Trellis construction based on parity check matrix for BCH code
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 US7266749B1 US7266749B1 US10186128 US18612802A US7266749B1 US 7266749 B1 US7266749 B1 US 7266749B1 US 10186128 US10186128 US 10186128 US 18612802 A US18612802 A US 18612802A US 7266749 B1 US7266749 B1 US 7266749B1
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 H—ELECTRICITY
 H03—BASIC ELECTRONIC CIRCUITRY
 H03M—CODING; DECODING; CODE CONVERSION IN GENERAL
 H03M13/00—Coding, decoding or code conversion, for error detection or error correction; Coding theory basic assumptions; Coding bounds; Error probability evaluation methods; Channel models; Simulation or testing of codes
 H03M13/03—Error detection or forward error correction by redundancy in data representation, i.e. code words containing more digits than the source words
 H03M13/05—Error detection or forward error correction by redundancy in data representation, i.e. code words containing more digits than the source words using block codes, i.e. a predetermined number of check bits joined to a predetermined number of information bits
 H03M13/13—Linear codes
 H03M13/15—Cyclic codes, i.e. cyclic shifts of codewords produce other codewords, e.g. codes defined by a generator polynomial, BoseChaudhuriHocquenghem [BCH] codes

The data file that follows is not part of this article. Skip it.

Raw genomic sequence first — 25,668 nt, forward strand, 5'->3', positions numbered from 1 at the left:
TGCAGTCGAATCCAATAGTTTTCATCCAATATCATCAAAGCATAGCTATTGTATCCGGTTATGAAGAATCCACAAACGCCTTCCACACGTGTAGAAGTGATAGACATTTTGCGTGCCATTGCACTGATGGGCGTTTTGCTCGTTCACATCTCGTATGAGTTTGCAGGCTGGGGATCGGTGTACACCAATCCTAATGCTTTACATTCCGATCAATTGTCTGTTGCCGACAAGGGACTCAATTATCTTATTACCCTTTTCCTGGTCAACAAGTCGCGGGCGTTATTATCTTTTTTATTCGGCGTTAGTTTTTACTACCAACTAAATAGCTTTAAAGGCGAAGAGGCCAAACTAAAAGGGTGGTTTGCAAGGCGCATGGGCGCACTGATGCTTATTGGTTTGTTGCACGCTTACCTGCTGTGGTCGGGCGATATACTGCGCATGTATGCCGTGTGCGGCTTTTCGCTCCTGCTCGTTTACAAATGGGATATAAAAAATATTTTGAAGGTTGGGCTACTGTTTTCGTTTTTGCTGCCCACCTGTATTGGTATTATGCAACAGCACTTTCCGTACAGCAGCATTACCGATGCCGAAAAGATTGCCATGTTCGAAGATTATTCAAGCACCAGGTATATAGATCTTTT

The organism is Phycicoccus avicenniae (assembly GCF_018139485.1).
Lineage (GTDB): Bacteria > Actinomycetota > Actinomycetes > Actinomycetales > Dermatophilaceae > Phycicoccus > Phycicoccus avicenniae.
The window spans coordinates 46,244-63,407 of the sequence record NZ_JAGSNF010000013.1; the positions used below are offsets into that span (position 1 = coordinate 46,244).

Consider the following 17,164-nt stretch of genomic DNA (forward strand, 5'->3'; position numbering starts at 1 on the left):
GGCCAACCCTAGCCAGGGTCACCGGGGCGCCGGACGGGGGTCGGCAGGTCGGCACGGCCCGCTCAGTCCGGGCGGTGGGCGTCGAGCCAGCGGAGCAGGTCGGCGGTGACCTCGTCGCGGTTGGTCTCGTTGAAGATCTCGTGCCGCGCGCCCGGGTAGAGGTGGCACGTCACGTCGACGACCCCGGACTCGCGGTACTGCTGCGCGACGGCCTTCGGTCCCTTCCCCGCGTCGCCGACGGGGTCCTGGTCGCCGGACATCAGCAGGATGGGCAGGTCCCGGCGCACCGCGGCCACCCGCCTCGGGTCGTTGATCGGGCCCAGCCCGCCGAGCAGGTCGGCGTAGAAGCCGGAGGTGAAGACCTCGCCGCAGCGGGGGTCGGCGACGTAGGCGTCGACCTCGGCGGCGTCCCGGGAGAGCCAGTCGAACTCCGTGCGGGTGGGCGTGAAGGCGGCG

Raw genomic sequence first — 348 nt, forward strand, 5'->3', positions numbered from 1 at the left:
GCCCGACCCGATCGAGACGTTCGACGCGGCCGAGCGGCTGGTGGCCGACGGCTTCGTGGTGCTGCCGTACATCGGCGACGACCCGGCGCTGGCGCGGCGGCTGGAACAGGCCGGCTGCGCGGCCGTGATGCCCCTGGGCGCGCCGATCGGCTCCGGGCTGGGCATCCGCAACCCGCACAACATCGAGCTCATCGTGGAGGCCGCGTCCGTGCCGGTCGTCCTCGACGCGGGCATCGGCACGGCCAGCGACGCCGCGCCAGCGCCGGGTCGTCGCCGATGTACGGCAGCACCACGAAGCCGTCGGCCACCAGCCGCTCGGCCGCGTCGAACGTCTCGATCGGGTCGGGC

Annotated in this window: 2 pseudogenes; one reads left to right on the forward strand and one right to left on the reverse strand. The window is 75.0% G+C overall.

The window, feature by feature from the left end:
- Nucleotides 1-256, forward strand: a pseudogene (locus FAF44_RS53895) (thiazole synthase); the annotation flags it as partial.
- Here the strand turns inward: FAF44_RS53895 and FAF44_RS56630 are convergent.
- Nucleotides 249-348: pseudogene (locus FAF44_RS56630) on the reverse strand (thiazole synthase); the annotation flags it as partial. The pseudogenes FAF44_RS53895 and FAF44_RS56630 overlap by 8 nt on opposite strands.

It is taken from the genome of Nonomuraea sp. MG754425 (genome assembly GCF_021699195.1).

H03M13/151—Cyclic codes, i.e. cyclic shifts of codewords produce other codewords, e.g. codes defined by a generator polynomial, BoseChaudhuriHocquenghem [BCH] codes using error location or error correction polynomials
 H03M13/152—BoseChaudhuriHocquenghem [BCH] codes

 H—ELECTRICITY
 H04—ELECTRIC COMMUNICATION TECHNIQUE
 H04L—TRANSMISSION OF DIGITAL INFORMATION, e.g. TELEGRAPHIC COMMUNICATION
 H04L1/00—Arrangements for detecting or preventing errors in the information received
 H04L1/004—Arrangements for detecting or preventing errors in the information received by using forward error control
 H04L1/0056—Systems characterized by the type of code used
 H04L1/0057—Block codes
 H04L1/0058—Blockcoded modulation

 H—ELECTRICITY
 H03—BASIC ELECTRONIC CIRCUITRY
 H03M—CODING; DECODING; CODE CONVERSION IN GENERAL
 H03M13/00—Coding, decoding or code conversion, for error detection or error correction; Coding theory basic assumptions; Coding bounds; Error probability evaluation methods; Channel models; Simulation or testing of codes
 H03M13/37—Decoding methods or techniques, not specific to the particular type of coding provided for in groups H03M13/03  H03M13/35